From the Farmer

Week 13 – 8/12/2015
So here we are in August.  This is often flush time, flush as in we’re flush with certain crops.  Which we are.  It has been tomatoes of late.  This week it is peppers.  Let me tell you about peppers, because I love peppers.  Many, especially early in the season, are your standard bell peppers – we grow red, yellow and orange.  We also grow a great Italian variety, Carmen, which you may well see for the next months.  Yes, months!  I know that can be an overwhelming thought, but it’s also one that reflects seasonality.  Peppers every week?  More tomatoes??!  Squash again this week?!
 
Ok.  This is one of the perks and one of the challenges of CSA, and seasonal eating in general.  Summer crops tend to be from the tropics, things that are perennial or at least long-lived in their natural environment: tomatoes, peppers, cucumbers, okra, beans, tomatillos… Yes, they often senesce at some point in the garden but only because they’ve been bred as a crop and are not hardy enough to make it through our varied climate and insect-uality.   Peppers can make it till a hard frost, we plan for them to last long past tomatoes and some years we have them at Thanksgiving (my favorite).  You plant these crops and they produce many fruits over a long period of time.  And you have to pick them or they get sick and die, so if you want to have tomatoes available at all from July through September or October, you’re going to have them every week.  Unlike our cool season favorites: broccoli, cabbage, carrots, beets, lettuce.  These are plants that we harvest once and can change up more often when packing the CSA.
 
So what’s a farm to do? And on the flip side, what’s an eater to do?  As a farm, well, we give you a couple pounds of tomatoes a week and hope to everywhere that you like tomatoes.  We can also put the Trade Box out at pickup, which we’ll start doing again.  We can plant different varieties and try to spice things up that way – i.e., yellow squash to zucchini to Tromboncino squash to yellow squash.  And I think we can add some complexity to our system either by having other markets (so we can grow everything and sell them different places, so you don’t necessarily see them every week) or by preserving crops for eating at other time: making sauce, freezing, making prepared salads, pies, soups and other dishes to sell or give through CSA.  This would allow us to break up the monotony – say every fourth week we skip the tomatoes and made sauce, or pickles or relish out of the cukes, or Romesco out of the peppers. These are both strategies we’re exploring as we grow the farm, particularly the latter; the latter being a beautiful process and complicated by an imbalance in kitchen space relative to size of CSA and quantity of tomatoes at a given time!  Bonnie, Steph, Deb and I really enjoy thinking about this and we’re circling in on how to make it work.  Have you tried the tomato sauce?  Try the prepared foods we sell each week as we figure this out.  They are in the walk-in cooler at the Farm Stand every day and are made across the street at Willowsford Kitchen.  We generally have one or two prepared salads, sandwiches, and dessert, and now often tomato sauce or Romesco.  We also have soups in the freezer.  They are great.  That’s what I think; let us know, of course, what you think.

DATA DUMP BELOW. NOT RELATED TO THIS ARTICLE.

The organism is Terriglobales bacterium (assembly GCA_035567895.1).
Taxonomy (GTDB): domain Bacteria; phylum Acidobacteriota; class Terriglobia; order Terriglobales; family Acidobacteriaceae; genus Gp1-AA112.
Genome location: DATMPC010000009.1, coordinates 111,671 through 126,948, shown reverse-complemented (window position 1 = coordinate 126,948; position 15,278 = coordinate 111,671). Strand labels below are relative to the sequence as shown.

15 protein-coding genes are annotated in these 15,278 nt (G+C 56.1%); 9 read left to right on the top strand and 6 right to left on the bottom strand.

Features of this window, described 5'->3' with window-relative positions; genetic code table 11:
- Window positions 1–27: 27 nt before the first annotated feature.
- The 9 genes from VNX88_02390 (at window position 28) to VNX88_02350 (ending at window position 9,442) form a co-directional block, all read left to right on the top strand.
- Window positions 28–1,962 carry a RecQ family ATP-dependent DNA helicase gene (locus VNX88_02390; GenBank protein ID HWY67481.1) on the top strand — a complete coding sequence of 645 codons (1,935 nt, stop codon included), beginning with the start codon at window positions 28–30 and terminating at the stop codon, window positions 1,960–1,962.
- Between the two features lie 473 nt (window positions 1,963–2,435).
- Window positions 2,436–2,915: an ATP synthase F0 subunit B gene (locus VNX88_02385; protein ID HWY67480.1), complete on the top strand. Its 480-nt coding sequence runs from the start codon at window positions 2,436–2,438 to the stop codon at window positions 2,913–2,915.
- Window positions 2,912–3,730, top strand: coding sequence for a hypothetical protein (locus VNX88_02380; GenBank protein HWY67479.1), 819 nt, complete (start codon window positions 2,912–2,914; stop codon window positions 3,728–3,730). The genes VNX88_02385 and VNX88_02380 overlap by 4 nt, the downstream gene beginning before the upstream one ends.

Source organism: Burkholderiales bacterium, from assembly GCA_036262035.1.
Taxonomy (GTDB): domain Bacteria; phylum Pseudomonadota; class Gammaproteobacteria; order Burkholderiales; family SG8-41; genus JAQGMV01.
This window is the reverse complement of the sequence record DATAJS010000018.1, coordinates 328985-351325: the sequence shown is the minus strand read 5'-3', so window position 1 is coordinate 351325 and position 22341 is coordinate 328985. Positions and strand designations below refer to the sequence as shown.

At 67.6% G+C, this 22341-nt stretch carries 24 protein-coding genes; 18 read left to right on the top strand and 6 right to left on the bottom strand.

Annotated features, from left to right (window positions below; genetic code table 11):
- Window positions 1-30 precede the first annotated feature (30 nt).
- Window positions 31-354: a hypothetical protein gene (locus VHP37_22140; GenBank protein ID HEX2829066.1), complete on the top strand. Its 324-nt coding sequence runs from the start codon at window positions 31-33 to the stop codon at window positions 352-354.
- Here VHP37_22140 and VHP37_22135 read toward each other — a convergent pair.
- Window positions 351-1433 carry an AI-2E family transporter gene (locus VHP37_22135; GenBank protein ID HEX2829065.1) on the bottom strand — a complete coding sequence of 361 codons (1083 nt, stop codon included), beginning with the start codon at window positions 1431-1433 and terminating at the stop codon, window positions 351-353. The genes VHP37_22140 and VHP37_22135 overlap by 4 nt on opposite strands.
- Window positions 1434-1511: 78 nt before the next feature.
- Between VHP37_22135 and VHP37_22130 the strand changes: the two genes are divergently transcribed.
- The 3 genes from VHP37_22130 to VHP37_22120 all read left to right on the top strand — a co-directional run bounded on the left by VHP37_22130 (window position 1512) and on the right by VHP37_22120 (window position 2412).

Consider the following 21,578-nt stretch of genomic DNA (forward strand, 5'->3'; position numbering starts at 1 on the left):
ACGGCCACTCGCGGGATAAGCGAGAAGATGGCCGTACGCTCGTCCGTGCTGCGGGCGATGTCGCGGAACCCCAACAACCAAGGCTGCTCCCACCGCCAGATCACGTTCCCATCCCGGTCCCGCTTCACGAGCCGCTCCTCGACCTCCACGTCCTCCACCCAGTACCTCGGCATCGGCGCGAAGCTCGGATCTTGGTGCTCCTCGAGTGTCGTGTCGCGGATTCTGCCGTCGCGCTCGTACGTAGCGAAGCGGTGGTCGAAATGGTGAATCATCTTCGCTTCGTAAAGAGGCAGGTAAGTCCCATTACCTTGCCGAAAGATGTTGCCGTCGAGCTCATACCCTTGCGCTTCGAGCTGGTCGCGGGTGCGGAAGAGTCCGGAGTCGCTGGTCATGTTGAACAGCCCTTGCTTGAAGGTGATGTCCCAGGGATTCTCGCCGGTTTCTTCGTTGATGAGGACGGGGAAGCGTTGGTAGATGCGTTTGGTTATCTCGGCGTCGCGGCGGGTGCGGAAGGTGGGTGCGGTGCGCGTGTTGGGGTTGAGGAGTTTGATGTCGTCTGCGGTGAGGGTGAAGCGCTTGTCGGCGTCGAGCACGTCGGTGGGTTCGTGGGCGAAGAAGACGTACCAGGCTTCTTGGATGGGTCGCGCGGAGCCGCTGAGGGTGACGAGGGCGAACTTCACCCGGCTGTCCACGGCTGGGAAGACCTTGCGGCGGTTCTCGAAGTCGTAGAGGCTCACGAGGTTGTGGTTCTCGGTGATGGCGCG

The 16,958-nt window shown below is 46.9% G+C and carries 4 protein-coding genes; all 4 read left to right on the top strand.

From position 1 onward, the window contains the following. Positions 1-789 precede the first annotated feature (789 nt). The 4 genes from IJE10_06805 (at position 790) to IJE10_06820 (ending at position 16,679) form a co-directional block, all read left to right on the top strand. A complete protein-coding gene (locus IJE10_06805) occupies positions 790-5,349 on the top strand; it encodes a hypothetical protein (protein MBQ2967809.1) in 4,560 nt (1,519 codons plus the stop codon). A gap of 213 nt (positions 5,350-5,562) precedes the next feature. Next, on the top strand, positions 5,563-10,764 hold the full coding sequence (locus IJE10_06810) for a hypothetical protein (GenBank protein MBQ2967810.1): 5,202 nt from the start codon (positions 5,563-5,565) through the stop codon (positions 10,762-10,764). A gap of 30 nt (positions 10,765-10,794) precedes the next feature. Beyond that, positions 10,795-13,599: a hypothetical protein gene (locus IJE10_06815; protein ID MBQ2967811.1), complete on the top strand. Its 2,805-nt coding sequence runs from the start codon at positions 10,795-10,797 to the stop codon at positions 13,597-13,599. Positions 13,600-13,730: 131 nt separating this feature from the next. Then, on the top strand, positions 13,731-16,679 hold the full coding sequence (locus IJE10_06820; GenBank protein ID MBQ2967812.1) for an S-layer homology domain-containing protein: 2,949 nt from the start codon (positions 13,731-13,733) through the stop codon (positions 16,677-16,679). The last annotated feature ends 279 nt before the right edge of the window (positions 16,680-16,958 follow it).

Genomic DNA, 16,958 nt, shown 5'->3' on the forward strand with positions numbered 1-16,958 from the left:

As an eater, you can do much the same thing.  We try not to give too much of a single vegetable at a time, but if they start piling up, try making soup to freeze or sauce to can.  If you need extra veggies to make the batch “worth it” from a time or space perspective, we should have at the Farm Stand.  And if you don’t know how, take a cooking class with Bonnie or Steph themselves!
 
Regardless, tell us how we can help you make the most out of your produce and your CSA share.  CSA is a great adventure and it can be done in many ways – lots of items, few items, lots of small amounts of items, large amounts of few items, total choice, some choice…  We want to know what fits your life best, and how we can help you change a little to fit the nature of seasonal eating best, too.
 
As for this week’s peppers, check out Bonnie’s recipe and demo video for making Romesco.  Also try roasting and freezing your peppers if they pile up: roast, peel, marinate, bag, freeze.  The best in winter!
 
Have a good week and be great,
 
Mike
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